I’m very excited to share that a sole-authored work, “Effect of time-dependent infectiousness on epidemic dynamics”, is now out in Physical Review E! This started as a class project with Ren Stengel in Dan Larremore’s class, “Network Analysis and Modeling.” Over time, this morphed into the work that is currently published.
I have long been a fan of Christian Bok’s work Eunoia and I was inpired to write math-themed poems that are vowel-constrained. Technically, I shouldn’t be including the letter y, but I’ve allowed myself that creative license - it was hard enough as it was.
Something I’ve come to feel strongly about is the unnecessary nature of the caps-lock key. On smaller laptops, space on the keyboard is a premium and yet, smack-dab in the center of prime “finger real estate” is a key that I haven’t used since the last strongly worded email I’ve sent (i.e. never). I’ve tried to put myself in the shoes (or office chairs in this case) of the laptop bigwigs scheming with high-powered teams to construct the optimal keyboard layout. How is the caps-lock key still around? I can see that keyboards can be very helpful for people with physical disabilities – I imagine the strain for those with coordination or muscular limitations where two key presses are close to impossible. Having a “helper” key could be useful to make technology more accessible to people with a wider variety of abilities. I wonder then if instead of making a laptop a tad more accessible if we should go all in and make a completely accessible laptop for someone who needs it. But reality is that everyone is different and each person’s limitation will be different as well so it would potentially be extremely expensive to create a custom laptop tailored to an individual. In addition, often people with disabilities simply want a “normal” life, and keeping something seemingly silly like a caps-lock key can noticeably make someone’s life better though you may not know it.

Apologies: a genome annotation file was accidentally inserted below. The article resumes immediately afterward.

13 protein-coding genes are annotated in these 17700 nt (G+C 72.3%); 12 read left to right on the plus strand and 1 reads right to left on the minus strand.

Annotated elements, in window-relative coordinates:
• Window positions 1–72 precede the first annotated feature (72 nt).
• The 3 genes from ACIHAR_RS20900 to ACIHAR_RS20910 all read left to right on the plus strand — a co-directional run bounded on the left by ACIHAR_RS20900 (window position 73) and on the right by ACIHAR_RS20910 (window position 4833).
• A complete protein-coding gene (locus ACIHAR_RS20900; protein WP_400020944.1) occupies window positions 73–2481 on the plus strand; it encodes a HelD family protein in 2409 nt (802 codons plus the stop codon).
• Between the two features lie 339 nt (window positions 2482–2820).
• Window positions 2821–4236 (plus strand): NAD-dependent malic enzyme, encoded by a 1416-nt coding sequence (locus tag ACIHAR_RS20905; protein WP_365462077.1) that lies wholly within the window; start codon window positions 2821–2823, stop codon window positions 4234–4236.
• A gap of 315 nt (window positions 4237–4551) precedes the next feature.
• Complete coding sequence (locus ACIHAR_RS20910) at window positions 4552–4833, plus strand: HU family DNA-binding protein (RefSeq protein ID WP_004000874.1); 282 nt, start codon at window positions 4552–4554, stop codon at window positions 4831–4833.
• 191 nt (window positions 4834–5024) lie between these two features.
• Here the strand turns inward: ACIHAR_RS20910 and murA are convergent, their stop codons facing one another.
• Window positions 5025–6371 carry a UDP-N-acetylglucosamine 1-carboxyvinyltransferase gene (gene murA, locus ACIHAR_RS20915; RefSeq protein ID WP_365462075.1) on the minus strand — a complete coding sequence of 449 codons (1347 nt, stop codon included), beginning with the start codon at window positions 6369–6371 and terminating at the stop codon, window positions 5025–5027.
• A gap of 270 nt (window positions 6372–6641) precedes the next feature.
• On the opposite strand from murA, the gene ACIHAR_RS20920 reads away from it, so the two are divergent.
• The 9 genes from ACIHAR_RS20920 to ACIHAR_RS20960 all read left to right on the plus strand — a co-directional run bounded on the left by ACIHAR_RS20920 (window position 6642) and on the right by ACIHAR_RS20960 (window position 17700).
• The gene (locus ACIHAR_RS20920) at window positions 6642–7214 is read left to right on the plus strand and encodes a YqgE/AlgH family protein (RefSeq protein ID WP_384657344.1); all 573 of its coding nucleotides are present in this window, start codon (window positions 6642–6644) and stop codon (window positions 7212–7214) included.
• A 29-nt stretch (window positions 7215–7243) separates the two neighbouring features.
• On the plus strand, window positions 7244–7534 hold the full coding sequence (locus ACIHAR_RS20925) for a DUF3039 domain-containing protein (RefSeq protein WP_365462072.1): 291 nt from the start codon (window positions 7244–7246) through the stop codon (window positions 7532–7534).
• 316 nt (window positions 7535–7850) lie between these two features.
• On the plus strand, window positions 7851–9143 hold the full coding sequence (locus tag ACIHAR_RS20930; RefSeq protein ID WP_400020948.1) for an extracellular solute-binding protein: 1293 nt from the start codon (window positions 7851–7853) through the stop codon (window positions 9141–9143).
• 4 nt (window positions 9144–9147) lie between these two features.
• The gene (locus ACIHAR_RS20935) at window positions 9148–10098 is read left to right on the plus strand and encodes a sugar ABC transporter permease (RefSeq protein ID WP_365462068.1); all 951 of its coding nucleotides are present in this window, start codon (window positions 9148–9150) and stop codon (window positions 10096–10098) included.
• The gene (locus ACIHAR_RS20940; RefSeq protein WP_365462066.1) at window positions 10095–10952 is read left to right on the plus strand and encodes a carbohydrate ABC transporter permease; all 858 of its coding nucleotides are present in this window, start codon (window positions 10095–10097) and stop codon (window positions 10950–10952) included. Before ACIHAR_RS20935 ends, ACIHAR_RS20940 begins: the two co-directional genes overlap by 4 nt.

This is a list of network science books curated by some fine folks on Twitter. Note that some of these aren’t quite network science related but interesting nonetheless! This isn’t an exhaustive list so feel free to email me any other suggestions to add!
I’m excited to share my work with Juan Restrepo titled “The effect of heterogeneity on hypergraph contagion models”! We found that the heterogeneity of pairwise and group interactions strongly affects the appearance of “tipping point” behavior and you can find the paper in Chaos or on ArXiV. Deciphering the jargon: A hypergraph is a mathematical structure that allows us to represent not only individual interactions but group interactions as well (Illustration below).
I was over a friend’s house and they had a game called “Spot It!” - a set of cards where each card had 6 different characters on it. We were talking about the constraint that every card has to have exactly one match with the other. I realized that it couldn’t be random because there were 20 cards and 31 distinct characters, so simply selecting randomly would not ensure this. So I became curious about what the structure WAS behind the character selection on each card. I wrote a python script to visualize co-occurrence of symbols on the cards: